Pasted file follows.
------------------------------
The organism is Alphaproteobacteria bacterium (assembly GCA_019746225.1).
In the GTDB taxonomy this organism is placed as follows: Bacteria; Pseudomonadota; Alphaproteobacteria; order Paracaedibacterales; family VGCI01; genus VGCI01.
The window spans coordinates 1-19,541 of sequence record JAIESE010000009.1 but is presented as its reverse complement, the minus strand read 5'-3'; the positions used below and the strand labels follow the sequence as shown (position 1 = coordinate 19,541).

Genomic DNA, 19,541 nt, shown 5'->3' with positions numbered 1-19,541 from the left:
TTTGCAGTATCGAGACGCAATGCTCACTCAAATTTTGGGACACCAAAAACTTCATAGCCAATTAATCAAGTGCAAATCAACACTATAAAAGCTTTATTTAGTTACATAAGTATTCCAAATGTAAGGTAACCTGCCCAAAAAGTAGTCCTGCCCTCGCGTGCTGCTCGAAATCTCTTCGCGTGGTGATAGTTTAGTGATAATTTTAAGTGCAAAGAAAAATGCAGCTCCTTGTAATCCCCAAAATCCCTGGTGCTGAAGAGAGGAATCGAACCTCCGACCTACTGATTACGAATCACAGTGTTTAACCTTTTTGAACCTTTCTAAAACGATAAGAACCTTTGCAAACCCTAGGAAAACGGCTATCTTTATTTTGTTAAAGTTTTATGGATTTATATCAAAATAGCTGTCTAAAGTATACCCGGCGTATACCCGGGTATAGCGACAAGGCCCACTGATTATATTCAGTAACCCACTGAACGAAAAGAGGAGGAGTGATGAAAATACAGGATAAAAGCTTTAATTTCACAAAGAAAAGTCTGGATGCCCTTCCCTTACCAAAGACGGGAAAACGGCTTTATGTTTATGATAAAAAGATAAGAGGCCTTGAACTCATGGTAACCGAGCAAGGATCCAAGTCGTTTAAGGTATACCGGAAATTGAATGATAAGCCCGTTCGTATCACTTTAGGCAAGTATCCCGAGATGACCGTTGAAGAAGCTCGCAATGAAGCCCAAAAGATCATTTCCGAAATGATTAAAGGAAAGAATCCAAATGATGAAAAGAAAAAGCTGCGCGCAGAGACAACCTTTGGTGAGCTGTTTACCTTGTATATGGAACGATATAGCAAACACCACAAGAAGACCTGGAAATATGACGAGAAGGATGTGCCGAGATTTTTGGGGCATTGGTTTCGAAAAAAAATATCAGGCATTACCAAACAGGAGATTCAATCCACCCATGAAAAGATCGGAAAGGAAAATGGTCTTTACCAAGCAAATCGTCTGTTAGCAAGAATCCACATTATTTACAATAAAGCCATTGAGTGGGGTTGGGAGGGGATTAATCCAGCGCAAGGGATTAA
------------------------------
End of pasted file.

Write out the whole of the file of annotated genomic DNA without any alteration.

The organism is Alphaproteobacteria bacterium (assembly GCA_019746225.1).
In the GTDB taxonomy this organism is placed as follows: Bacteria; Pseudomonadota; Alphaproteobacteria; order Paracaedibacterales; family VGCI01; genus VGCI01.
The window spans coordinates 1-19,541 of sequence record JAIESE010000009.1 but is presented as its reverse complement, the minus strand read 5'-3'; the positions used below and the strand labels follow the sequence as shown (position 1 = coordinate 19,541).

Genomic DNA, 19,541 nt, shown 5'->3' with positions numbered 1-19,541 from the left:
TTTGCAGTATCGAGACGCAATGCTCACTCAAATTTTGGGACACCAAAAACTTCATAGCCAATTAATCAAGTGCAAATCAACACTATAAAAGCTTTATTTAGTTACATAAGTATTCCAAATGTAAGGTAACCTGCCCAAAAAGTAGTCCTGCCCTCGCGTGCTGCTCGAAATCTCTTCGCGTGGTGATAGTTTAGTGATAATTTTAAGTGCAAAGAAAAATGCAGCTCCTTGTAATCCCCAAAATCCCTGGTGCTGAAGAGAGGAATCGAACCTCCGACCTACTGATTACGAATCACAGTGTTTAACCTTTTTGAACCTTTCTAAAACGATAAGAACCTTTGCAAACCCTAGGAAAACGGCTATCTTTATTTTGTTAAAGTTTTATGGATTTATATCAAAATAGCTGTCTAAAGTATACCCGGCGTATACCCGGGTATAGCGACAAGGCCCACTGATTATATTCAGTAACCCACTGAACGAAAAGAGGAGGAGTGATGAAAATACAGGATAAAAGCTTTAATTTCACAAAGAAAAGTCTGGATGCCCTTCCCTTACCAAAGACGGGAAAACGGCTTTATGTTTATGATAAAAAGATAAGAGGCCTTGAACTCATGGTAACCGAGCAAGGATCCAAGTCGTTTAAGGTATACCGGAAATTGAATGATAAGCCCGTTCGTATCACTTTAGGCAAGTATCCCGAGATGACCGTTGAAGAAGCTCGCAATGAAGCCCAAAAGATCATTTCCGAAATGATTAAAGGAAAGAATCCAAATGATGAAAAGAAAAAGCTGCGCGCAGAGACAACCTTTGGTGAGCTGTTTACCTTGTATATGGAACGATATAGCAAACACCACAAGAAGACCTGGAAATATGACGAGAAGGATGTGCCGAGATTTTTGGGGCATTGGTTTCGAAAAAAAATATCAGGCATTACCAAACAGGAGATTCAATCCACCCATGAAAAGATCGGAAAGGAAAATGGTCTTTACCAAGCAAATCGTCTGTTAGCAAGAATCCACATTATTTACAATAAAGCCATTGAGTGGGGTTGGGAGGGGATTAATCCAGCGCAAGGGATTAA